Success Story

A major milestone towards malaria control 

Capacity-building efforts from research consortium Target Malaria have accelerated research outputs in novel vector control approaches towards disease transmission

Target Malaria

ChallengeA multidisciplinary consortium of researchers from around the world are coordinating efforts to co-develop novel genetic approaches to eradicate malaria in Africa. The consortium has recently published the entomological results of a first release study of non gene drive genetically modified sterile male mosquitoes conducted in July 2019 in Burkina Faso. The field entomology coordinator of the consortium, Professor Frederic Tripet, Director of the Centre for Applied Entomology and Parasitology at Keele University, explains that having access to powerful user-friendly analytical software is important for field data analysis. However, delays in organizing access to such tools slows capacity building for many research collaborations focusing on public health in Africa. Prof. Tripet notes that it is a pervasive form of injustice that prevents access to science and innovation for malaria, a disease that each year afflicts over 200 million people and causes over 600,000 deaths.
SolutionJMP® Statistical Discovery granted consortium-wide access to JMP Pro software for Target Malaria researchers in Europe and Africa through a license with its lead institution, Imperial College London. In contrast to open-source packages such as R, JMP facilitates high-quality, publication-ready data visualization, exploration, analysis and reporting – all without a single line of code. As a result, field researchers are now empowered to explore and analyze their own data, thereby removing their reliance on external biostatistical support that had previously delayed research output.
Results“Access to JMP has been so important for capacity building,” says Professor Tripet. Having a statistical tool that is both powerful and accessible, he says, has accelerated not only research but also the publication of that research, bringing scientists one step closer to the inclusion of novel genetic vector control strategies in the broader malaria control toolkit.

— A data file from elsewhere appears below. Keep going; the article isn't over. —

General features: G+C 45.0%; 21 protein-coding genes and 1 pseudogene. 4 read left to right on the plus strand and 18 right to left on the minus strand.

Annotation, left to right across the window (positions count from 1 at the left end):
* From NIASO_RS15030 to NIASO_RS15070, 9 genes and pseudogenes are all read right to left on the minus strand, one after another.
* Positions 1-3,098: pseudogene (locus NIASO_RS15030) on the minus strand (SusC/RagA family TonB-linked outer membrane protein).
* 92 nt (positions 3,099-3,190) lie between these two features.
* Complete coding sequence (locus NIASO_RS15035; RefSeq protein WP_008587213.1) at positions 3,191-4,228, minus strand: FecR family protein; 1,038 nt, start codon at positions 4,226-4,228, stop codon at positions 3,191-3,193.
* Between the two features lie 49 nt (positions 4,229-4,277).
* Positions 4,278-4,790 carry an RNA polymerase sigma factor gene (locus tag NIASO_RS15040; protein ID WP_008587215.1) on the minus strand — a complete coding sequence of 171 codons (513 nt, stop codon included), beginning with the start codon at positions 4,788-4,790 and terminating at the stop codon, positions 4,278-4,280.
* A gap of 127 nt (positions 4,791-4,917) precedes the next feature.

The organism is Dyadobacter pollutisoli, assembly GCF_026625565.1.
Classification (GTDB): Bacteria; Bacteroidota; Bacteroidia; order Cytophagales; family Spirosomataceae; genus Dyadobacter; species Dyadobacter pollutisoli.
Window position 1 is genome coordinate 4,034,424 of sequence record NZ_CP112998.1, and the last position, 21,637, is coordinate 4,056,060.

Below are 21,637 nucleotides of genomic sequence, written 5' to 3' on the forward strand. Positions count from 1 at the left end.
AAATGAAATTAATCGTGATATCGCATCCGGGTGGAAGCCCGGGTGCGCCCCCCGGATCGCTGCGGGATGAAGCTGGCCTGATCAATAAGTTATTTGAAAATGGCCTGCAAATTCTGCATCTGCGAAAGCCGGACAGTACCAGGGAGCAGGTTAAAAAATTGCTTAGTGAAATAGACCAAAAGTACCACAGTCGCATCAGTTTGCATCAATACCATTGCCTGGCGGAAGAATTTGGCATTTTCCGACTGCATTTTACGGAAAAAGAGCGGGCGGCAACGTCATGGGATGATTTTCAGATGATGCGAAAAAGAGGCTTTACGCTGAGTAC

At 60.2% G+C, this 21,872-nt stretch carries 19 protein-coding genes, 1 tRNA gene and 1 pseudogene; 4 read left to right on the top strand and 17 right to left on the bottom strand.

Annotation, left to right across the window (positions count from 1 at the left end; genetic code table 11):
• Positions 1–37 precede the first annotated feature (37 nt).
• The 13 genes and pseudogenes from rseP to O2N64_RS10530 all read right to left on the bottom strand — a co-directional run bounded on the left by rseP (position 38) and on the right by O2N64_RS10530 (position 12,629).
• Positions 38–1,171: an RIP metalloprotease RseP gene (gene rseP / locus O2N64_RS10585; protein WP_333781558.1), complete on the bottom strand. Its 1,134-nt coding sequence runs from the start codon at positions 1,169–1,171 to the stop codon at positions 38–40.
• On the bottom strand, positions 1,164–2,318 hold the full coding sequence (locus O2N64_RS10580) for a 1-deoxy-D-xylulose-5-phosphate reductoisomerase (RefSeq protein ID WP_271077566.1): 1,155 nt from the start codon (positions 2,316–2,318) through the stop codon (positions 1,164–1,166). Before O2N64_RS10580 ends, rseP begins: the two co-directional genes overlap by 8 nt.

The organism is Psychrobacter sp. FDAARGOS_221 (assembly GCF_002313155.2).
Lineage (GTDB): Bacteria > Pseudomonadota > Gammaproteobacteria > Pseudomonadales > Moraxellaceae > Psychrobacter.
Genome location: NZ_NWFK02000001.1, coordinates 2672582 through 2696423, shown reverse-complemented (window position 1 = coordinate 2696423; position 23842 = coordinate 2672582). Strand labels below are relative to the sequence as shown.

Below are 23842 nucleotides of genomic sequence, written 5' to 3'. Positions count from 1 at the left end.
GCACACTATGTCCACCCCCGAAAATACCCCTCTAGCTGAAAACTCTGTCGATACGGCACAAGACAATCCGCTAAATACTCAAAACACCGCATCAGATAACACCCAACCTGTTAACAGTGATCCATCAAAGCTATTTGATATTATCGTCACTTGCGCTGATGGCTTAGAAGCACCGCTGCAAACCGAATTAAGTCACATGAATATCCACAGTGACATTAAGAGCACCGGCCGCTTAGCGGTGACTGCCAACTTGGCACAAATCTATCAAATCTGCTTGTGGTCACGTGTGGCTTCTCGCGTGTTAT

Malaria afflicts approximately 229 million people around the world each year, with sub-Saharan Africa accounting for as much as 95% of the global disease burden, according to estimates by the World Health Organization (WHO). Despite scientific and policy progress in recent years, however, efforts to reduce the global malaria burden with a combination of antimalarial insecticides, the distribution of bed nets and chemical interventions have failed to significantly curb the disease’s spread. The malaria parasite evolves rapidly and the advent of a variety of drug-resistant strains has only increased the threat to human health – a trend reflected in WHO findings that the impact of malaria control strategies has waned since 2017.

In recognition of the need for novel approaches, the international nonprofit research consortium Target Malaria aims to develop cost-effective, sustainable genetic technologies to complement existing malaria control strategies. The consortium, led by Imperial College London and funded primarily through the Bill & Melinda Gates Foundation and Open Philanthropy, brings together experts in molecular biology, population genetics, entomology, risk and regulatory affairs, and statistical modeling to develop both evidence-based methods and a knowledge base that will pave the way for future work toward malaria eradication.

In February 2022, an international cohort of scientists affiliated with the consortium announced in Nature Communications that they had completed the first-ever release of genetically modified sterile mosquitoes into the wild in Burkina Faso – representing a major scientific step in eradication efforts.

>> Mark-release-recapture experiment in Burkina Faso demonstrates reduced fitness and dispersal of genetically-modified sterile malaria mosquitoes 

In a press release, lead author and principal investigator of Target Malaria Burkina Faso Dr. Abdoulaye Diabaté wrote of the result: "Although this small-scale release is not intended to be used as a malaria control tool, it was an important stepping-stone for the team to gather information, build knowledge and develop local skills. The scientific data we obtained will be essential in the development of our next phases.” 

Developing genetic modifications to disrupt disease transmission

At the center of Target Malaria’s research is an innovative vector control approach that draws on molecular biology, genomics and entomology to disrupt disease transmission by introducing genetic modifications into the genome of the African malaria mosquito species complex Anopheles gambiae. These modifications are designed to reduce transmission by affecting the reproductive capacity of the target mosquito population.